Wednesday, June 19, 2013

No doubt

I have a big confession. My children do not get along.  They bicker and fight and they try to bug each other constantly.   We've tried 10,000 different things over the past two years, but the reality is... they bicker a lot. It's frustrating and annoying, and it makes me feel like a terrible mother that I can't figure out how to get them to stop.  Then one day over a year ago I confided in a maternal figure in my life and she said, "I have never seen children fight as much as your children."   Those words stung and were seared into my brain.   My kids didn't come with an instruction manual and I have no idea what I'm doing when it comes to raising them.  I'm doing my best, but there is a predominant feeling that I am just guessing what the right answer is.

Today we went and swam with some friends at their house and on the way home we chatted about having gooey, grilled paninis for dinner.  Not wanting to go into the big grocery store in my swimsuit and towel, I opted to stop at a little deli/market in our neighborhood.   I stood there and talked to the owner/butcher "Tony" in my swimsuit and towel, while he gathered an assortment of meat and cheeses for our impromptu dinner.   When I apologized for my appearance he told me, "I was the best thing that walked in his store today."  He went on to explain that he loved that we walked in wearing swimsuits to get something quick for dinner, because we had spent all day swimming and playing. There wasn't a better way for a family to spend the day.  When I unpacked our groceries I found Tony had slipped in cookies and a note, "You are a good mom."  

Later that night, I sat in the backyard painting deck chairs.  My children were giggling and chatting in the tent we had set up for them.  They had insisted on sleeping in there, but I knew there wouldn't be much sleeping going on.   While I listened to them tell silly stories, I thought about the unexpected note.  For a full year, I had felt like a failure, putting weight on one person's comment. I decided at that moment, I needed to let go, and stop berating myself.   I'm setting a bad example for my kids and I'm doing a good job at being a mother.  After all, my brothers and I bickered nonstop and we are the best of friends as adults.

Motherhood is a tough gig, and I feel like there aren't enough people like Tony the Butcher who are cheering us on as mothers.   From now on, I'm going to make a conscious effort to celebrate my mom friends, to let them know, they are doing a good job.  If you are reading this, you need to know that I think you are doing a fine job in life, whatever your role might be.   It's time for me to start putting stock more in the praise, and less in the criticism.  Also, I think I need to make Panini's more, and hit Tony's Deli more often, especially if he is giving out free compliments and cookies.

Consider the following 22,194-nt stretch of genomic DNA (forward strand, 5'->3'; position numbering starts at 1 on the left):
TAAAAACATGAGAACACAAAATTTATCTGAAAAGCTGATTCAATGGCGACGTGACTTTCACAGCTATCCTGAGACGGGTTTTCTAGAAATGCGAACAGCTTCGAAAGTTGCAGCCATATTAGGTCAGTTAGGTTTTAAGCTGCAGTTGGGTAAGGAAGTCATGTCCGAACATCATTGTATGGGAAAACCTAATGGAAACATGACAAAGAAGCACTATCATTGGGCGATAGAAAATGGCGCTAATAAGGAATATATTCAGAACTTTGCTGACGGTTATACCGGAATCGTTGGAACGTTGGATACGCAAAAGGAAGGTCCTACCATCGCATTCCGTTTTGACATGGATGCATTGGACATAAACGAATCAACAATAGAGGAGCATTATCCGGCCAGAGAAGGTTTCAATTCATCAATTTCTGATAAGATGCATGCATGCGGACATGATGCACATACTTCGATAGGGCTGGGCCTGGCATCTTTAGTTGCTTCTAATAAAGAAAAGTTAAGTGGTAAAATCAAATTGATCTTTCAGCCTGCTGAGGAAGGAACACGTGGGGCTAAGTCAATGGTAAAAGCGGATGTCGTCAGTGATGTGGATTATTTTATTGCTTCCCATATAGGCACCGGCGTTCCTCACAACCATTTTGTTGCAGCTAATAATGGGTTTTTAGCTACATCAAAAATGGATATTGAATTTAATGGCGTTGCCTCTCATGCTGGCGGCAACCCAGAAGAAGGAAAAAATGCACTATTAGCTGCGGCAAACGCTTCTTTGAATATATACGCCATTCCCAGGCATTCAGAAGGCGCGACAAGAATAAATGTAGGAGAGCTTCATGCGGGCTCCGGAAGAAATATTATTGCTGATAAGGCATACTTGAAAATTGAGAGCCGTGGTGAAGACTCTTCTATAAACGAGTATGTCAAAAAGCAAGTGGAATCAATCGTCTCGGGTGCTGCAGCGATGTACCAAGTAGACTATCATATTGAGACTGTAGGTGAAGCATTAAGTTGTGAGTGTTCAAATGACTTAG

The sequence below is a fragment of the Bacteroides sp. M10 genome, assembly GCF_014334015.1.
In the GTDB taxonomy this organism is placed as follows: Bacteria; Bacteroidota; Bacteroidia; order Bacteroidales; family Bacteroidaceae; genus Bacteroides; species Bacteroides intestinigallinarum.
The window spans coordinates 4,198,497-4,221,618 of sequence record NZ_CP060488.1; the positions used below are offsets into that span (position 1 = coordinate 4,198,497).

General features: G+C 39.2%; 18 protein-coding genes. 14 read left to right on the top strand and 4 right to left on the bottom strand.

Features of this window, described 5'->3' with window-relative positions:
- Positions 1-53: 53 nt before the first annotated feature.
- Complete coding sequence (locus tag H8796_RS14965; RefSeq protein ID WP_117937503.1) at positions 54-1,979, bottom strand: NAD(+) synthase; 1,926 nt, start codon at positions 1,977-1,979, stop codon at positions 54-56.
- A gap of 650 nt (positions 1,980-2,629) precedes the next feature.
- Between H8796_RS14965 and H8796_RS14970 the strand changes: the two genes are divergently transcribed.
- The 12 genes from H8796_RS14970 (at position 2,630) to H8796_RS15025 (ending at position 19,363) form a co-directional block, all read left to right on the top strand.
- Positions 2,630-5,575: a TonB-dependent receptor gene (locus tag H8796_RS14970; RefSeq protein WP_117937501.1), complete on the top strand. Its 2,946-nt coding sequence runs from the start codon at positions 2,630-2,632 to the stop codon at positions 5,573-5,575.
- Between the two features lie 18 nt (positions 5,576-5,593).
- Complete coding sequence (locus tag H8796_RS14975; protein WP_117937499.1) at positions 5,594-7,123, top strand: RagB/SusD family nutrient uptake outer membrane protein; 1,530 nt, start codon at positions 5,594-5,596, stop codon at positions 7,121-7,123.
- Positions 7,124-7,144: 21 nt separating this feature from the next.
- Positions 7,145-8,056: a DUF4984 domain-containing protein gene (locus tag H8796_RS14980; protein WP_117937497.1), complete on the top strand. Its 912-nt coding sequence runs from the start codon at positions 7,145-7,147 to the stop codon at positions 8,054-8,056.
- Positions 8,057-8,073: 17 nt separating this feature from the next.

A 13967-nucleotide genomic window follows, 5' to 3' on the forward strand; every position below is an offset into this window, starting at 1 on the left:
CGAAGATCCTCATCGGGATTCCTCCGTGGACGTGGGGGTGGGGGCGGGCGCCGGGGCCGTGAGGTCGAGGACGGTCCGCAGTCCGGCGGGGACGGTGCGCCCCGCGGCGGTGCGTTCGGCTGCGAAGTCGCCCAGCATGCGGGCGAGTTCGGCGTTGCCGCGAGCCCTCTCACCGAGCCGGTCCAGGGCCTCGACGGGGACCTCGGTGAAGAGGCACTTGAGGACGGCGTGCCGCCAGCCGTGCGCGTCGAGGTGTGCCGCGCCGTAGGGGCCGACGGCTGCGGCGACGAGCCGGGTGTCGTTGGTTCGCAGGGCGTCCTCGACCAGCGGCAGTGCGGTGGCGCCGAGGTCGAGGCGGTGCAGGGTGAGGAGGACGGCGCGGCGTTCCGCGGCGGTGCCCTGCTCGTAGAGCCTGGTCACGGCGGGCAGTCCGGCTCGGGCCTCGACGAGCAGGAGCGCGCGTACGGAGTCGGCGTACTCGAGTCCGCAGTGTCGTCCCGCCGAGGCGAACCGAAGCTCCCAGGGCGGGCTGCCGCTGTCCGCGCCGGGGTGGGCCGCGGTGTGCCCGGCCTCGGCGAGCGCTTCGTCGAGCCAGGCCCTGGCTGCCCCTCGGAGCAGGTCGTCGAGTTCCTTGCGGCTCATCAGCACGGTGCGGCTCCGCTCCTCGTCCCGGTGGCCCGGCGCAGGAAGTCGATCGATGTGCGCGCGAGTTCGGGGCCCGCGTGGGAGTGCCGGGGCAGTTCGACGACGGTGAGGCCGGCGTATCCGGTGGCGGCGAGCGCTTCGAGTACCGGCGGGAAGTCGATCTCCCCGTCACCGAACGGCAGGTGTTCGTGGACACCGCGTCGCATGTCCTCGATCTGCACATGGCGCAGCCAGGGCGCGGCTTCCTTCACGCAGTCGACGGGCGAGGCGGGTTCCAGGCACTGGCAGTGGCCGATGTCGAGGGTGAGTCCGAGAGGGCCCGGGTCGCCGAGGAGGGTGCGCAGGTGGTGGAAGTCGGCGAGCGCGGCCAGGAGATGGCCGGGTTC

Have you ever hung on to a criticism longer than you should? 


Laura said...

I love Tony! He has really good tri-tip on Saturdays too.

Maxmomma said...

I love that Tony and I have no idea who he is! Your story reminds me of a year and a half ago-- about the time my older neighbors would pop their head over my fence to correct my kids and tell me they were "REALLY LOUD". We had had an awful day at home-- Jonas totally painted the entire deck with paint Glenn left out, kids falling apart, Jonas hanging out the car window( and almost falling into traffic) at school pick-up, having to face my two nemesis with all three kids (Kmart, yuck!; and the post office, etc. I had totally gone bazerk on Jonas for his behavior and could feel judgement for my kids behavior in the post office. As I exited I got the kids in the car, exhausted. A man who looked homeless knocked on my car window and held up a small piece of chocolate (he was wearing a sweater in the heat of summer so I didn't think he was very with it. Thinking he was selling the chocolate, I nodded okay and rolled down my window offering him some money. He shook his head and said "No, No-- for you. It tastes good." I was beginning to tear up for his kindness and said thank you several times. He stopped and in his broken English pointed to my kids and said "No-- thank you. Thank you." It felt like heaven sent that message for a burned out mom-- I know He really does appreciate what we give (even when it is so imperfect, like my efforts that day!). I keep the chocolate that man gave me on my bedroom dresser and remember him often.

Maxmomma said...

Apparently I did not believe in using closing parentheses in my last comment... call it grammatical rebellion.

Anonymous said...

The only critics that matter in that equation are G-d, your kids and Mr. Man. I bet all of those they think you're an amazing Mom. :-)

~ Anna ~

Hillary said...

I was waiting at the deli counter today and the lady in front of me said that I had too many children (three) because two was enough for her. Seriously, they were RIGHT THERE. I said my kids are great. She left and a man got in line behind me and told me how beautiful my family is and that he believes mothers have the brightest stars in heaven and that they are especially blessed. All this in the space of five minutes.

Heather said...

HI! I have a question about your blog could you email me please? Thanks, Heather
Lifesabanquet1 (at) gmail (dot) com